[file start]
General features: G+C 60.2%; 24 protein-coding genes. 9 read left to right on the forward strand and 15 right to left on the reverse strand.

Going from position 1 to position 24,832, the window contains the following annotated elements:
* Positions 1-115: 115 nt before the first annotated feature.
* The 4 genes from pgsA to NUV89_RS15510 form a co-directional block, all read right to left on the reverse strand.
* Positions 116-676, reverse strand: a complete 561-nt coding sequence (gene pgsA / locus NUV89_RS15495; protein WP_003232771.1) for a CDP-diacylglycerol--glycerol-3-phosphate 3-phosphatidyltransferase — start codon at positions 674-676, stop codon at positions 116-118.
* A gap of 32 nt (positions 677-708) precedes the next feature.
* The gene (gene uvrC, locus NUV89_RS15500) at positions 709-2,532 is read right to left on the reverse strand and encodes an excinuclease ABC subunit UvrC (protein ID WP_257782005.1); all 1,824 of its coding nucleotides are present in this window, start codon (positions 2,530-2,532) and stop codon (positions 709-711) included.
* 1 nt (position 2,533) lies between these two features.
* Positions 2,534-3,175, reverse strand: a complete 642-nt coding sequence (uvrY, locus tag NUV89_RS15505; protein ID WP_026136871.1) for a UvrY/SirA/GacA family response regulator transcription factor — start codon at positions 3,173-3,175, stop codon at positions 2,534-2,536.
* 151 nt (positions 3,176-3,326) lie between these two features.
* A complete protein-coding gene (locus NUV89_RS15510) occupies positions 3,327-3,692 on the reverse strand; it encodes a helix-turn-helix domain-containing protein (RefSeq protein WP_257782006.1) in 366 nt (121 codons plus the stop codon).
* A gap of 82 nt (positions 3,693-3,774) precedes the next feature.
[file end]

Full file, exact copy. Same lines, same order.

General features: G+C 60.2%; 24 protein-coding genes. 9 read left to right on the forward strand and 15 right to left on the reverse strand.

Going from position 1 to position 24,832, the window contains the following annotated elements:
* Positions 1-115: 115 nt before the first annotated feature.
* The 4 genes from pgsA to NUV89_RS15510 form a co-directional block, all read right to left on the reverse strand.
* Positions 116-676, reverse strand: a complete 561-nt coding sequence (gene pgsA / locus NUV89_RS15495; protein WP_003232771.1) for a CDP-diacylglycerol--glycerol-3-phosphate 3-phosphatidyltransferase — start codon at positions 674-676, stop codon at positions 116-118.
* A gap of 32 nt (positions 677-708) precedes the next feature.
* The gene (gene uvrC, locus NUV89_RS15500) at positions 709-2,532 is read right to left on the reverse strand and encodes an excinuclease ABC subunit UvrC (protein ID WP_257782005.1); all 1,824 of its coding nucleotides are present in this window, start codon (positions 2,530-2,532) and stop codon (positions 709-711) included.
* 1 nt (position 2,533) lies between these two features.
* Positions 2,534-3,175, reverse strand: a complete 642-nt coding sequence (uvrY, locus tag NUV89_RS15505; protein ID WP_026136871.1) for a UvrY/SirA/GacA family response regulator transcription factor — start codon at positions 3,173-3,175, stop codon at positions 2,534-2,536.
* 151 nt (positions 3,176-3,326) lie between these two features.
* A complete protein-coding gene (locus NUV89_RS15510) occupies positions 3,327-3,692 on the reverse strand; it encodes a helix-turn-helix domain-containing protein (RefSeq protein WP_257782006.1) in 366 nt (121 codons plus the stop codon).
* A gap of 82 nt (positions 3,693-3,774) precedes the next feature.